To find out if a heat pump water heater is right for you, click here for helpful tools and resources.  To learn more about the rebates, see information on the OPALCO rebate and the GE rebate, then check out the water heaters at Sears, Lowes, or any of these dealers.  Make your best deal, and once installed, fill out and submit the OPALCO rebate form to receive $300 cash back.

Check out the GeoSpring water heater website to learn more about how heat pump water heaters work, locate a dealer, and calculate savings.  Here’s a helpful video that explains how the GeoSpring water heater works.

Great Turnout at the San Juan Energy Fair!

Tuesday, May 20th, 2014

The first Energy Fair hosted by Islands Energy and OPALCO was a great success!  Visitors at the May 17th event received free energy kits, attended conservation workshops, and engaged in lively conversations with a variety of contractors to learn more about solar panel installations, home energy upgrades, financing programs from Islanders Bank, and electric vehicles, to name a few.

OPALCO Energy Savings Specialist Elisa Howard and MORE Committee member Peter Risser welcome guests at the San Juan Energy Fair on May 17th.

Amy Saxe and Elisa Howard from the OPALCO Energy Savings team enjoyed the chance to chat with members one  on one about our efficiency rebates, home energy audits, local energy generation, and the benefits of LED bulbs.

Some in attendance also participated in solar home tours organized by the M.O.R.E. Committee (Member Owned Renewable Energy).  Kids made door draft stoppers and participated in an energy fact “treasure hunt” for a chance to win prizes.

If you missed this one, please join as at the upcoming fairs on Lopez Island (Saturday, May 31st) and Orcas Island (Saturday, June 7th) from 10am to 3pm.

Due to limited availability and anticipated demand, reservations for the Home Energy Conservation Workshop and the Solar Home Tours are recommended. To reserve a spot, please call the Conservation District at 360-378-6621 or email to pre-register.

How Clean and Green is the Electricity that OPALCO Delivers?

Friday, August 17th, 2012

OPALCO is contracted with Bonneville Power Administration (BPA) to secure the lowest cost, most reliable power for our member owners. Each year, BPA reports on the fuel mix—the various sources of electrical generation—that were delivered to us for distribution. The 2011 fuel mix report shows that our fuel mix was 97% greenhouse-gas free with more than 90% of our power being generated by clean and green hydro-electric turbines. Greenhouse gases are those that absorb and emit radiation within the thermal infrared range. The process is the fundamental cause of the greenhouse effect, which contributes to global warming.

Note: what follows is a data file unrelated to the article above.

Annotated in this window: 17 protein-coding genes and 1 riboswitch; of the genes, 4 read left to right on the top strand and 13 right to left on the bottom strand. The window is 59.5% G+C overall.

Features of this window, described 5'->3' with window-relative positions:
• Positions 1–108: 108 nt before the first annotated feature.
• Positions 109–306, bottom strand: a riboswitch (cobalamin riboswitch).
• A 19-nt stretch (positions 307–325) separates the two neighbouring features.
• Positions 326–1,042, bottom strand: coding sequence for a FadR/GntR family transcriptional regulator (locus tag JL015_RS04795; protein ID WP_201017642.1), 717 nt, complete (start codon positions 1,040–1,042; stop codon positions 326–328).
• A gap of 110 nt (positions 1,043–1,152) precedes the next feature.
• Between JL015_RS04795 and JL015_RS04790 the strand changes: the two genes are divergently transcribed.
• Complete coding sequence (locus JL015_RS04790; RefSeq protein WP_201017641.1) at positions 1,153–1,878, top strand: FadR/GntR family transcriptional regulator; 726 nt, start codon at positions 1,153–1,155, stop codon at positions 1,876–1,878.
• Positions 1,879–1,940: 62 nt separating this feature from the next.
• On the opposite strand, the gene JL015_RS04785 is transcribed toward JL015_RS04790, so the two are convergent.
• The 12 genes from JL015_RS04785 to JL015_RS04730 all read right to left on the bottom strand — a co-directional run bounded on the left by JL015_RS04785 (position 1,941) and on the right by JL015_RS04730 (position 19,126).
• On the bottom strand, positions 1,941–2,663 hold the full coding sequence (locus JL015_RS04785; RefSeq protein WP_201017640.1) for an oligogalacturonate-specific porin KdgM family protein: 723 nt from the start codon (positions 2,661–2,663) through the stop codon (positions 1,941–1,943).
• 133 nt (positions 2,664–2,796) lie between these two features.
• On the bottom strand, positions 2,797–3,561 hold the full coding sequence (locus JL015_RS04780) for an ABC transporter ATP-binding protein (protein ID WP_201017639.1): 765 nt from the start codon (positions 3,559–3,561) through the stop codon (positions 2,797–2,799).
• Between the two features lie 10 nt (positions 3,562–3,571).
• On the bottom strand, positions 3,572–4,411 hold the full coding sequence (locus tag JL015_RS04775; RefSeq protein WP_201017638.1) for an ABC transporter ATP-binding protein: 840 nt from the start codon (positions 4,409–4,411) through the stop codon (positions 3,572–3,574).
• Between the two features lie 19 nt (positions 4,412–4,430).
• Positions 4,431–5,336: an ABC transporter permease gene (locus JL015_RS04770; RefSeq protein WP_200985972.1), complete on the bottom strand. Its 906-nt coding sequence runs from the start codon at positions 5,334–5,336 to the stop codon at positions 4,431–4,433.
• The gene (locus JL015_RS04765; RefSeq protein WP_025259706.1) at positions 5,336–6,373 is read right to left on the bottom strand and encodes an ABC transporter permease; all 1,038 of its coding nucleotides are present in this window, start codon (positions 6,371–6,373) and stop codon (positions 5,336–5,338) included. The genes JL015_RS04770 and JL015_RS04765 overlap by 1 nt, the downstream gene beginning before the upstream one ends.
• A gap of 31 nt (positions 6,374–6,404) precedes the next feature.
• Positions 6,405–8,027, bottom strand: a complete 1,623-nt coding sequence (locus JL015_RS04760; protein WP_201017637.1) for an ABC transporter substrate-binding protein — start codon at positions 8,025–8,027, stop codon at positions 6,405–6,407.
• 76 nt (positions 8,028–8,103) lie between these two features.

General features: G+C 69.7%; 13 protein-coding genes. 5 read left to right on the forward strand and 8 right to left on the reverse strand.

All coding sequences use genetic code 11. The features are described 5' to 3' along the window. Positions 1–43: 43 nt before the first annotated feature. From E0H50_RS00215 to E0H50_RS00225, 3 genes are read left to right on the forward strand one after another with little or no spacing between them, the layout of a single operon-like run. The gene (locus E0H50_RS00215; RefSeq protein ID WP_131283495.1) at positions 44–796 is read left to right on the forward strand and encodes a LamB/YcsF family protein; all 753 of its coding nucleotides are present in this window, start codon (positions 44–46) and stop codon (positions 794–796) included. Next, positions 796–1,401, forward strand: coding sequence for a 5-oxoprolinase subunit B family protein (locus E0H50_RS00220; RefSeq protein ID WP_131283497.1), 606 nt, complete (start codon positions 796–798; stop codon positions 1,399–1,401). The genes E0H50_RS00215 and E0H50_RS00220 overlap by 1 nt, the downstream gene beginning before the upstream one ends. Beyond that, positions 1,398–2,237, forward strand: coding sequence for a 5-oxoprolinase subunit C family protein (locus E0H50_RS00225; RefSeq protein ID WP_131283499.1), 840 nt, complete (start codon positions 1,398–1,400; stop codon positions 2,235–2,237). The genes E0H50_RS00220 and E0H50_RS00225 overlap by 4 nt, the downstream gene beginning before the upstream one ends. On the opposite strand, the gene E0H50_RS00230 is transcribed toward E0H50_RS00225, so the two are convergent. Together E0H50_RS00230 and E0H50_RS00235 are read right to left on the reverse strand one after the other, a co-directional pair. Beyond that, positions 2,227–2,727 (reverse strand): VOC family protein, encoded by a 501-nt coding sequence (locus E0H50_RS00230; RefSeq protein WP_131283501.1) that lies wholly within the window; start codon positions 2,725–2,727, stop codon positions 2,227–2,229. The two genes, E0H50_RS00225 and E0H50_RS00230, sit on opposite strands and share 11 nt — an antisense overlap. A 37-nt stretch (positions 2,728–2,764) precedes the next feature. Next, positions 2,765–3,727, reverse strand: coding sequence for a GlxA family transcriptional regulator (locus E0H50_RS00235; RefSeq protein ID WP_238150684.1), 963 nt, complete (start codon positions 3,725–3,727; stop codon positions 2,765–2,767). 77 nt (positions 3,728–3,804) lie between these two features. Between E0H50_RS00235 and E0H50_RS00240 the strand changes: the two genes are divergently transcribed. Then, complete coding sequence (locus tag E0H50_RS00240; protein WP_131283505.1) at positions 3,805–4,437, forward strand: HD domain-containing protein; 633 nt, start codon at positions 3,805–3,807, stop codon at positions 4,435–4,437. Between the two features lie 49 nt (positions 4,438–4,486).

The components of the fuel mix vary from year (see this year’s detailed report) due to the availability of wind power and Columbia Generating Station (nuclear energy), which shuts down every two years for refueling and routine maintenance. Additionally, from time to time BPA requests Columbia Generating Station reduce power due to current or expected high water levels in the federal hydroelectric system.

The other components of the fuel mix represent less than 3% of the total generation and include (in order of prevalence): coal, natural gas, biomass, waste, petroleum, landfill gases, solar, co-generation, geo-thermal and other.

What about all the member-owned renewable energy (MORE) generated locally by OPALCO members? There are more than 80 members who generate their own power and are interconnected to OPALCO’s grid. The total kWh annual production is over 200,000 kWh compared to the total co-op annual consumption of about 200,000,000 kWh. However, with the promise of higher rates tied to load growth in the near future, everything we can do as a co-op to reduce our load—every kWh we can avoid using through efficiency and conservation or that we generate ourselves—will help us to shape our own energy future.

What will you do to be more efficient and avoid kWh use in your home or business?

Vote for Energy Efficiency

Wednesday, April 25th, 2012